Papers of J.C. Trewin

Archive Collection

Scope and Content

The collection contains both personal papers and material collected by Trewin relating to the English stage. The latter includes theatre programmes 1906-1989, theatre posters 1783-1936, photographs (original and reproduction) of productions 1905-1970, issues of theatrical periodicals 1906-1986, albums of press cuttings, and other miscellaneous material. There are also letters collected by Trewin to and from Constance and Frank Benson, and eighteen letters and postcards (three original and fifteen facsimile) from George Bernard Shaw.

The personal material includes many letters written to Trewin over the course of his career on theatrical and literary subjects. Major correspondents (with more than ten letters) include Enid Bagnold, Guy Boas, Charles Causley, Christopher Fry, Val Gielgud, Paul Scofield, Robert Speaight and Ben Travers. Other correspondence includes letters of congratulation on the presentation of Trewin's OBE in 1981, and letters of condolence written to Wendy Trewin on the death of her husband. There is also material relating to Trewin's biography of Robert Donat and a legal dispute with the playwright Veronica Haigh which arose from it. The collection contains drafts and typescripts of some of Trewin's work, over fifty notebooks, and drafts of an account by Trewin's father of his early years at sea.

Administrative / Biographical History

John Courtenay Trewin was born near the Lizard, Cornwall on December 4th 1908, the son of John Trewin, Master Mariner. He was educated at Plymouth College. At the age of 18 he began work as a journalist for The Western Independent in Plymouth, becoming their dramatic critic two years later. In 1933 he moved to London and joined the staff of The Morning Post, continuing his theatre work by acting as the Post's second-string critic. After the merger with The Daily Telegraph in 1937 Trewin worked as a freelance writer. He became a regular contributor to The Observer and eventually joined their staff, working as Literary Editor from 1942 to 1948. In 1958 he took up the position of London dramatic critic for The Birmingham Post, which he continued until his death.

Trewin wrote theatre reviews and articles for other publications throughout his career, including Punch, John O'London's Weekly, The Illustrated London News and The Times. He was the author of many books: studies of English theatre history such as The Edwardian Theatre, discussions of Shakespeare including Five and eighty Hamlets, biographical studies of actors and directors including Peter Brook, Paul Scofield, Edith Evans, Sybil Thorndike, John Neville, Alec Clunes and Robert Donat, and books on his West Country origins such as the autobiographical Up from the Lizard.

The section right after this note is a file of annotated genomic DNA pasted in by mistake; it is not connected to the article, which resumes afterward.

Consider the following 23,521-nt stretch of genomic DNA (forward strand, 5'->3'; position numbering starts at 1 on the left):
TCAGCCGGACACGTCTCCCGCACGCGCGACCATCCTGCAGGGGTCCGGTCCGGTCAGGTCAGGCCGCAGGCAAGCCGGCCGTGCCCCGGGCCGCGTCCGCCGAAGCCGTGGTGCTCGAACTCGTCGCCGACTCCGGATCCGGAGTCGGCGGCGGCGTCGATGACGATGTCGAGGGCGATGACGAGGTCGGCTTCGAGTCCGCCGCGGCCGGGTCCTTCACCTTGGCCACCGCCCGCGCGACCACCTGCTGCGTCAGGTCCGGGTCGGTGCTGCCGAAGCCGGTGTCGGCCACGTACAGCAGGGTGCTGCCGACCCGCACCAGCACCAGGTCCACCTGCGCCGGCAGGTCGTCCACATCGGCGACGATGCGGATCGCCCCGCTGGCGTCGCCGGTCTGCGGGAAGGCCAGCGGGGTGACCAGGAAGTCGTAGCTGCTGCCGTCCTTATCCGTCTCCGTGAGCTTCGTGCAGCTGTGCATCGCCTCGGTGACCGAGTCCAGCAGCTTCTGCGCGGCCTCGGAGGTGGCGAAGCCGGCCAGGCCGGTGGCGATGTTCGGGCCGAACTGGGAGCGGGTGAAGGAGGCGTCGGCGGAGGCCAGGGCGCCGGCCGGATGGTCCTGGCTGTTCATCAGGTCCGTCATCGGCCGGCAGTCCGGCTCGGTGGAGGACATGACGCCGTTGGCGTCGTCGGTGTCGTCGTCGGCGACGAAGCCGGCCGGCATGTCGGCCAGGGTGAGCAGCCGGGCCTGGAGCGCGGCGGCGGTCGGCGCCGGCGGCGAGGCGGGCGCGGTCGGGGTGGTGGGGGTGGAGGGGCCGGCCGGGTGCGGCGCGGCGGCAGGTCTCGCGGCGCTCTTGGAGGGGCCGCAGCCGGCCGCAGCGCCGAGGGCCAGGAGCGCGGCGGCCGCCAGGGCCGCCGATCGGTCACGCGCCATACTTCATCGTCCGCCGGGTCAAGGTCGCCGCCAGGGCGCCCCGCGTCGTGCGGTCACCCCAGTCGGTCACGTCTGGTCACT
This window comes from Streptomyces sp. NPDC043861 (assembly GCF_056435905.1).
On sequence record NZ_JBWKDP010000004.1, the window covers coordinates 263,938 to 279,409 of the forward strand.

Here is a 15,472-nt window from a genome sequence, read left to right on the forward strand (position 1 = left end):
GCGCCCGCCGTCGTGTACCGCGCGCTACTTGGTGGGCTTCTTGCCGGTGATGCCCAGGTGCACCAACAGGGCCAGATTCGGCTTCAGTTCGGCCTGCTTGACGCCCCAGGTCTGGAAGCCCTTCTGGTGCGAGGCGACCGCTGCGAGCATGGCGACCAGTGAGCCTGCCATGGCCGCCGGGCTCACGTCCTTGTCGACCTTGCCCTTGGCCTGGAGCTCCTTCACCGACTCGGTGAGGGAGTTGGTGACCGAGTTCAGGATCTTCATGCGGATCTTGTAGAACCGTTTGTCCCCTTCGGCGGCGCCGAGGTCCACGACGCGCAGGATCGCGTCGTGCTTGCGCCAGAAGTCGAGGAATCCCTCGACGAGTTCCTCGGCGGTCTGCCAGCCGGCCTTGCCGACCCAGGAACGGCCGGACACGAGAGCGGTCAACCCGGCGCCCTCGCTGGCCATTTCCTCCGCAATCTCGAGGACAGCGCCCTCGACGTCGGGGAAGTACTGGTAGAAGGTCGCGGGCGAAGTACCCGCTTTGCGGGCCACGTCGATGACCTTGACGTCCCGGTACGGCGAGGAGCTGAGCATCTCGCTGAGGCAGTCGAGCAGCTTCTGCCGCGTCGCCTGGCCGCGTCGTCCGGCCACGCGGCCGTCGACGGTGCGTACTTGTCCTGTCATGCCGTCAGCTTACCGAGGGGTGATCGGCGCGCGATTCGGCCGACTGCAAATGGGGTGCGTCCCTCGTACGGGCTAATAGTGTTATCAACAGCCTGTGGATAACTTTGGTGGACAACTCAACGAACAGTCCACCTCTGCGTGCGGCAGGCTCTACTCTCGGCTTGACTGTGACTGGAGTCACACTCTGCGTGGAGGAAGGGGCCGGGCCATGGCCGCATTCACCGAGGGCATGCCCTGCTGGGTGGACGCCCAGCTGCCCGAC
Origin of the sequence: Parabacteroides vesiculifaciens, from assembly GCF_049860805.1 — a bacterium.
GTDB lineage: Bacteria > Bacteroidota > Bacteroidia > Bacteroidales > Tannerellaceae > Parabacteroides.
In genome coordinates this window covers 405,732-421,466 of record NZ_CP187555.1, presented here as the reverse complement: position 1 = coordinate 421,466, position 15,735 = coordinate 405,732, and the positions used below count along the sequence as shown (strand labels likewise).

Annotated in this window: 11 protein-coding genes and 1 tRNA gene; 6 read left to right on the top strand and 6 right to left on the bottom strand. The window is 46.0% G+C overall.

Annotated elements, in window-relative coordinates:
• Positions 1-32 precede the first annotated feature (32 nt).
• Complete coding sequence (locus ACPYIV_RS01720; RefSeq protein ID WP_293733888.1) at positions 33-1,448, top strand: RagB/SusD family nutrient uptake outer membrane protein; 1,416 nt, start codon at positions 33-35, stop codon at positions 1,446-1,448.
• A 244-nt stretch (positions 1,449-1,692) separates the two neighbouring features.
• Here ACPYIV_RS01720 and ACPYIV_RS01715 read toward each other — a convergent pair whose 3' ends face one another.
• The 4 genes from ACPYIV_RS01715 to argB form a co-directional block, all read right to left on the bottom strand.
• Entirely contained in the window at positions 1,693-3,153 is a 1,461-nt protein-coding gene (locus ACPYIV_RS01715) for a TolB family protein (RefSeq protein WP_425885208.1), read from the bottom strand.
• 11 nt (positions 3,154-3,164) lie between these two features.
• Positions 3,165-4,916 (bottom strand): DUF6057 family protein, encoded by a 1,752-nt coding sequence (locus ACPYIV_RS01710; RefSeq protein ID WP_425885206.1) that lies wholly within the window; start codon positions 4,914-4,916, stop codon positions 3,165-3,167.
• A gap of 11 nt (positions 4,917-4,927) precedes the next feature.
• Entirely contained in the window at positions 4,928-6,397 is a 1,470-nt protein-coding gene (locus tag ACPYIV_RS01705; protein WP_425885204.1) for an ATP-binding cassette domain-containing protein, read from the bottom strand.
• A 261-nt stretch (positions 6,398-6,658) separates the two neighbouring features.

Trewin was the editor of The West Country Magazine (1946-1952) and of fifty volumes of Plays of the Year. He was President of the Critics' Circle (1964-1965) and the West Country Writers' Circle (1964-1973), was created a Bard of the Cornish Gorsedd, elected a Fellow of the Royal Society of Literature, and in 1981 was made an OBE for services to the theatre. He married Wendy Monk in 1938 and they had two sons. He died on February 16th 1990.

Arrangement

Correspondence is divided into categories - historical, general, letters of congratulation, letters of condolence - and within those categories is arranged alphabetically by author. Photographs and theatre programmes are arranged chronologically. Theatre posters are also arranged chronologically and have been numbered separately to the main collection. Eleven boxes contain those items which are oversize.

Conditions Governing Access

Open to all researchers. No reader's ticket is required but an appointment is necessary. Check www.reading.ac.uk/special-collections/using/sc-using.asp for contact details and opening hours.

Acquisition Information

Purchased from Bloomsbury Book Auctions, 1995.

Note

Description prepared by Bridget Andrews.

Biographical source: Times obituary, February 20th 1990.

Other Finding Aids

List available in the reading room.